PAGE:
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    Thursday, February 02, 2023

    Just compensation for health care workers

    After his recent attempt to help negotiate a labor contract for healthcare workers at Lawrence + Memorial Hospital failed to move the needle, New London Mayor Michael Passero made a pointed observation about the compensation levels of the hospital’s lowest-paid union members.

    “We’re finding out that the lowest-paid workers are working for poverty wages,” said Passero, an attorney who worked in the area of labor law before his election as mayor. “It means L+M’s leaving our social service agencies and state government to take care of their workers,” he said. “No one’s going to be able to live on $15.50 an hour.”

    And the hospital knows it. At a church service following the annual Dr. Martin Luther King Jr. walk from city hall, a union representative told the congregation that a food pantry is available at the hospital for workers who need to make ends meet.

    Every time the negotiations between a major employer and an employee bargaining unit reach an impasse, and one or both parties make the details public, the information should be checked for how far the average member’s wages will go toward meeting the cost of living in the area.

    In a time of inflated prices, such as we have now, a contract that elapsed last June would likely fall short of compensating workers adequately. Paying household bills has gotten tougher than it was the last time the contract was negotiated. To be fair, both sides have recognized the need for wage increases. However, the union, which signaled it would move closer to the hospital’s offer, was met with a unilateral corporate decision to proceed with what the employer intended.

    Even in less inflationary times, the failure of an employer to pay a living wage passes the buck -- or lack of bucks -- to backup agencies and programs. Passero, who oversees a city government that includes a social services department dealing with basic human needs, was pointing out a fact that too often we fail to connect to labor contracts: A household that cannot afford to pay all its bills will need public assistance to afford food, rent, heat or other necessities. Taxpayer assistance.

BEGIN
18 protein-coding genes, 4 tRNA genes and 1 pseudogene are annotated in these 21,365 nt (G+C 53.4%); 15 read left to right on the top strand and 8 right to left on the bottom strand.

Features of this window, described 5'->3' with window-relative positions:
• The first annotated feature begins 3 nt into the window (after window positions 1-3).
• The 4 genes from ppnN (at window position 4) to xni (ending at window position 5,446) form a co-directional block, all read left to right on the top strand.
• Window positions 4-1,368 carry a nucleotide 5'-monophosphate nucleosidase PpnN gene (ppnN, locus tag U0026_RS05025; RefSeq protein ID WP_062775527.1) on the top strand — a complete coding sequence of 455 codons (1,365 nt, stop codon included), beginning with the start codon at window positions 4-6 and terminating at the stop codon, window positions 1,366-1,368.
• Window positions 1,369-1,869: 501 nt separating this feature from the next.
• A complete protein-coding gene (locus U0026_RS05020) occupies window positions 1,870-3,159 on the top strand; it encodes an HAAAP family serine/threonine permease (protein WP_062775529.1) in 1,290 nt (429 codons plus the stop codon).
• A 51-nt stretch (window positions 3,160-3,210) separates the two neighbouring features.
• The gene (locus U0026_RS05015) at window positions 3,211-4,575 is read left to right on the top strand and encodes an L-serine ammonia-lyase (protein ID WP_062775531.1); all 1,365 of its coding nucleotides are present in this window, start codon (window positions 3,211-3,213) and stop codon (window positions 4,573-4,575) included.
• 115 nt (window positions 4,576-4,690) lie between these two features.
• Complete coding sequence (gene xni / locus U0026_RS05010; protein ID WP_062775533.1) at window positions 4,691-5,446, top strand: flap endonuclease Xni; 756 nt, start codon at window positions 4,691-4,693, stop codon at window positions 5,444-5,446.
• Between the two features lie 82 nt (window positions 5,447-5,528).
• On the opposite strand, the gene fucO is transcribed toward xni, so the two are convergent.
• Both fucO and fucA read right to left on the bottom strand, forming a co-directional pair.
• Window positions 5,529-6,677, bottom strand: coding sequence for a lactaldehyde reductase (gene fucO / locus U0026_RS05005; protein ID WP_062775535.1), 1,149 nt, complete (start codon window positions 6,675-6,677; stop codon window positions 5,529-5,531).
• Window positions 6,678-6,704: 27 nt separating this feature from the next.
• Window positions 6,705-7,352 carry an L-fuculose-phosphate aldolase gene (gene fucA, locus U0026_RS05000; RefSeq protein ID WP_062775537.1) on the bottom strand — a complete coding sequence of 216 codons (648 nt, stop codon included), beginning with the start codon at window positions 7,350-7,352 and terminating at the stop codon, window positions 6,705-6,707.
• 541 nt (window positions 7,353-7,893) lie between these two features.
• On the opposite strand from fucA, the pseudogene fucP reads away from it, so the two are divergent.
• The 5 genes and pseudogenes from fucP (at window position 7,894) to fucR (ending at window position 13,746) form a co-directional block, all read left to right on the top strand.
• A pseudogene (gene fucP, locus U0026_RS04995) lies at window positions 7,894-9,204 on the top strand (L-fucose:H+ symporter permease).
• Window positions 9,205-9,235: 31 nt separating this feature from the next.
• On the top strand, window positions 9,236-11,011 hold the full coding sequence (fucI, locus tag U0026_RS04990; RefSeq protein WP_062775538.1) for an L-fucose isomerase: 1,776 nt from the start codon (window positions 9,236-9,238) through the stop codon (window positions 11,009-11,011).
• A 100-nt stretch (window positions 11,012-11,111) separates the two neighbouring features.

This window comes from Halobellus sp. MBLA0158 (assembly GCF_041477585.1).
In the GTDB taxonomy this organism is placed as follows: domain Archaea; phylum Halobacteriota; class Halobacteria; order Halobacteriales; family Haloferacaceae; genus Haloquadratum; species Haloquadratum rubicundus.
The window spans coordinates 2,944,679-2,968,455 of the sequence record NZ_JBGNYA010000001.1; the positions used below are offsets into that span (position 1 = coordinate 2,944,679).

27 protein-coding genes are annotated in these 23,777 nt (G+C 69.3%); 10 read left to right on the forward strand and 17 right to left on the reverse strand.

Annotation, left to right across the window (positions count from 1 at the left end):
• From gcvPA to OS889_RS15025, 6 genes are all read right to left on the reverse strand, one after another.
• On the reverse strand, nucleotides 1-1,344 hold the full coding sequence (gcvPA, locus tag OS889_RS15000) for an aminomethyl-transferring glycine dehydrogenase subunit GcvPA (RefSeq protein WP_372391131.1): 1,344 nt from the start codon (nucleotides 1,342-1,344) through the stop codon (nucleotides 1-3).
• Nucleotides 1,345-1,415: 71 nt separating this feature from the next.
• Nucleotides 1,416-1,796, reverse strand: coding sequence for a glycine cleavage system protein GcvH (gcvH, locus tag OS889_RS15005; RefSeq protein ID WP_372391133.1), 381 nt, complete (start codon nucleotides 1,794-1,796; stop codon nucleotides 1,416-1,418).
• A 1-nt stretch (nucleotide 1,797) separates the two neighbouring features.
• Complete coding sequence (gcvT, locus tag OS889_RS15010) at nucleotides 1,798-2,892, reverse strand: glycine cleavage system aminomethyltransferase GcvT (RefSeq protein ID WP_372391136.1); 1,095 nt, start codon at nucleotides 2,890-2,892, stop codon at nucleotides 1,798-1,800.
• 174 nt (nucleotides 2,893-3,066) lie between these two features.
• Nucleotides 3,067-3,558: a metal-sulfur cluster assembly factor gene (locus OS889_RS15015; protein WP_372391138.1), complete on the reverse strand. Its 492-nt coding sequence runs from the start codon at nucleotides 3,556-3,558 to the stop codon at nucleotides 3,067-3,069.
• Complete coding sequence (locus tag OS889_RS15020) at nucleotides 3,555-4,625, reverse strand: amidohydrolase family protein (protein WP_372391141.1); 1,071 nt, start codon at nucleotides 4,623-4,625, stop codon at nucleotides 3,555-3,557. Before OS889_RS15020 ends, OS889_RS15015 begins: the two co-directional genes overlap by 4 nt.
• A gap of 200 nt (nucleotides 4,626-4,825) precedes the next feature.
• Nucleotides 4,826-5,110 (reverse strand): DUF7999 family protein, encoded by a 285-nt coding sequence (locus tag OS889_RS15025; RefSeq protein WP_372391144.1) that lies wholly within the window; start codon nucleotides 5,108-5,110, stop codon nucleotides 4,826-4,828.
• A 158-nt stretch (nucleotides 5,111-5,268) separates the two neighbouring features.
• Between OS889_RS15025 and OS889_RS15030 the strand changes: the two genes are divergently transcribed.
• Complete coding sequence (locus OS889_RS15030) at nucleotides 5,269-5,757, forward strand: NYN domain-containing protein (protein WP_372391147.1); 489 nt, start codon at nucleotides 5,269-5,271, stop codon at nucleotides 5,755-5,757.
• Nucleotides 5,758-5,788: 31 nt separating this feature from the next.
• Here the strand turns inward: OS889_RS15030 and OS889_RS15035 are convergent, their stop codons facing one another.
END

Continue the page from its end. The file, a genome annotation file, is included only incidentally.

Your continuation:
For a tax-exempt nonprofit with a mission to serve the public, which seeks and gets financial support from public donations and advertises that it operates with “the greatest of care,” Lawrence + Memorial and its parent, the Yale New Haven Health system, seem to have forgotten that not long ago they were calling these workers “heroes.”

    Statewide, the pandemic was hard on people in health care support jobs. Many became infected with the coronavirus and others had to leave to care for children. The departures exacerbated an industry worker shortage that persists, affecting workloads.

    Local 5123 of AFT Connecticut includes L+M employees working in food and nutrition, housekeeping, laundry, patient transport, stockrooms, driving and messenger work, groundskeeping and certain tech aid. The local’s picket line Wednesday outside the hospital on Montauk Avenue in New London served as a reminder that many of the 900 union members are people of color, doing jobs that were indeed performed heroically during the worst of the COVID-19 pandemic, and that one of their stated demands is adequate staffing.

    Connecticut’s minimum wage is $14 per hour and, by statute, has been increasing in steps since 2019. It is set to rise to $15 per hour in June, not because the minimum wage is historically enough to live on but because the state rightly determined to bring household income to a level that comes closer. A person making $15.50, as cited by the mayor, is only slightly better off than one on minimum wage.

    For decades, people in this region who have received in-patient or out-patient care at Lawrence + Memorial have commented on the quality of the staff, from nurses to support staff. The support workers consistently treat patients and families with courtesy and professionalism. They deserve pay and staffing that will allow them to keep doing their work in a way that does the hospital credit and helps people to get well.

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